Here’s the thing: Just like the alert cashier, the bank will eventually spot the bad check and eliminate the funds – and the victim is left holding an emptier bag.
Scammers know how to game the system that regulates banks. For example, banks are required to quickly make deposited money available – as soon as the next day if the check is for $225 or less.4 Yet it could take weeks for the bank to identify a check is fake, leaving plenty of time for the funds to be withdrawn and let the scammer get away.
In this scenario, the victim is stuck in the middle and could be responsible for reimbursing the bank.
Check fraudsters take many forms, targeting individuals as well as businesses. The check may be disguised as a prize, but the recipient must cover the taxes and fees. Or a check may exceed the price of a product and the “customer” will ask for the difference back. Even perceived job opportunities can be schemes, with a check sent as an advance, but requiring an activation fee.5
Think you’ve got a hot check? We compiled this checklist from the American Bankers Association and the Federal Deposit Insurance Corp.
✔ Rule out “Prank Bank.” A check from an unknown entity should be treated with skepticism. Verify the source. Ensure the check was issued by a legitimate bank, but note that some counterfeit checks will include a real bank’s name. The FDIC’s BankFind tool lists FDIC-insured institutions.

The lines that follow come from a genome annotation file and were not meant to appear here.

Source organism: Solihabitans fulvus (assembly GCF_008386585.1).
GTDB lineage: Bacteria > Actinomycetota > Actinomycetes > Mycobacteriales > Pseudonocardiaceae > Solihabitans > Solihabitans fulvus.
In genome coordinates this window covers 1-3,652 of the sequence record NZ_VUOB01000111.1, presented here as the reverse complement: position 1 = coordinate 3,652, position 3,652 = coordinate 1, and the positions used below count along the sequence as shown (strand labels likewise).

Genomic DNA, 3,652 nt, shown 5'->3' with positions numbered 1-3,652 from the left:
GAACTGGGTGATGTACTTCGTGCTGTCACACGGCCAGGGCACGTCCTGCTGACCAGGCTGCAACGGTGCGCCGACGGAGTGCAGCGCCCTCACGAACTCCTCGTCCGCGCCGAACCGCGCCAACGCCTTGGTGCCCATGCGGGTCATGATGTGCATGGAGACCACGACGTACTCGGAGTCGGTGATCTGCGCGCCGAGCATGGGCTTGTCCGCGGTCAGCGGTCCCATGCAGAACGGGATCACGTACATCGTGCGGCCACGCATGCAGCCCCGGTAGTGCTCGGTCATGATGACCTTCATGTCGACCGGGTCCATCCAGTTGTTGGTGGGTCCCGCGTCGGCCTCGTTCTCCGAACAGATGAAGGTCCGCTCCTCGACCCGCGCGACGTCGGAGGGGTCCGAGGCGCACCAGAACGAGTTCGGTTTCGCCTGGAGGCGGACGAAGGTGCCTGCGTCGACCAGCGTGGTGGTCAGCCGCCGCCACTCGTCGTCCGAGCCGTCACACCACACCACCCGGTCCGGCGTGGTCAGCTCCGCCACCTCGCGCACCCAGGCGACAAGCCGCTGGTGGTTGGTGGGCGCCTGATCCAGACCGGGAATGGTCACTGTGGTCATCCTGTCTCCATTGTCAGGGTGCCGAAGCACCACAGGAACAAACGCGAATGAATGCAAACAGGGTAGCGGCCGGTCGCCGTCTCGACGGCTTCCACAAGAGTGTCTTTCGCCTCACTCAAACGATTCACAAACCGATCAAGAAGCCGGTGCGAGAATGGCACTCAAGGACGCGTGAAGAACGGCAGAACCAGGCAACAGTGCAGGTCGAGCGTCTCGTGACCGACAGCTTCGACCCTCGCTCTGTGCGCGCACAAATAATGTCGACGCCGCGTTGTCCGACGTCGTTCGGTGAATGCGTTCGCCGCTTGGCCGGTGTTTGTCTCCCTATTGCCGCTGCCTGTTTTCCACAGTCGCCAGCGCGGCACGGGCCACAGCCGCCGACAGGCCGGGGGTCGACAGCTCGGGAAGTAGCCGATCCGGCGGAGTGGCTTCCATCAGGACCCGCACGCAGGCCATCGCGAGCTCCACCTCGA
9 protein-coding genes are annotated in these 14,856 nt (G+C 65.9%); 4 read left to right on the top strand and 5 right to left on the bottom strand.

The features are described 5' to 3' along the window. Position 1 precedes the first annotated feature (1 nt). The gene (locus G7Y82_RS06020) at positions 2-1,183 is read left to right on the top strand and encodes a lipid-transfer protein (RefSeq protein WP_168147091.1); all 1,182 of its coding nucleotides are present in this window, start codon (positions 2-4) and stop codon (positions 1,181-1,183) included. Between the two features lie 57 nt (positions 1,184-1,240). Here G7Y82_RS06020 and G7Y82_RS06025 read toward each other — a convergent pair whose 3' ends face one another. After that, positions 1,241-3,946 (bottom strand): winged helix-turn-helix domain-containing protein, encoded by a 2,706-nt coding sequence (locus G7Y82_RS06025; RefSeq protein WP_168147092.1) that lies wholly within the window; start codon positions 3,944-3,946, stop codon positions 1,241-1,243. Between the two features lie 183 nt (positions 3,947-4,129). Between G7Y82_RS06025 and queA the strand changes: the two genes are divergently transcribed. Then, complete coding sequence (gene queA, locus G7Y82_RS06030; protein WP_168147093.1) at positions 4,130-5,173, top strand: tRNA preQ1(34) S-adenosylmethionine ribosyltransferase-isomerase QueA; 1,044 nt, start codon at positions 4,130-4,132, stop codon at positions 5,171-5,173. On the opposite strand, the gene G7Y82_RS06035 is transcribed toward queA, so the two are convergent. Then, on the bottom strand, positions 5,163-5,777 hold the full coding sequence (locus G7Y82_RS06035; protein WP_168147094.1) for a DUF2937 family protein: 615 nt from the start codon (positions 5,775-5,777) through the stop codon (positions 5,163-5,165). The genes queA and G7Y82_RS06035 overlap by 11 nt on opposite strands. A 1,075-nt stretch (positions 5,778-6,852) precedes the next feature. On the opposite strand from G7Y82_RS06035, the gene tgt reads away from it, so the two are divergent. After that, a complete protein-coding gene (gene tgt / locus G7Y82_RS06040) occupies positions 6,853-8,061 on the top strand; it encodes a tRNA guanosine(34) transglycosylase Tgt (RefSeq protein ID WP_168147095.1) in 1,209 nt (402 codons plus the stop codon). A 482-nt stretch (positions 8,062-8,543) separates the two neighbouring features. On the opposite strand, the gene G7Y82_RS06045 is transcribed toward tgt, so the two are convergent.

✔ Address the marks. Scammers may replicate money orders and cashier checks. If the check was mailed, be sure the postmark is of the same city and state as the issuing bank. Also, official checks often carry watermarks, security threads, or other protective features.
✔ Make it official with a ring. If a legitimate bank is listed, call it directly to verify the check. Look up the bank’s number on its website – the number on the check might belong to the fraudster.
✔ Second guess anything that looks “two eazy.” If the sender communicates in writing, look for poor grammar or misspellings.
If you think you or your business is being targeted by a financial scam, seek assistance immediately. These agencies can help.
The Federal Trade Commission at FTC Complaint Assistant.
The U.S. Postal Inspection Service, if the scam involves the mail.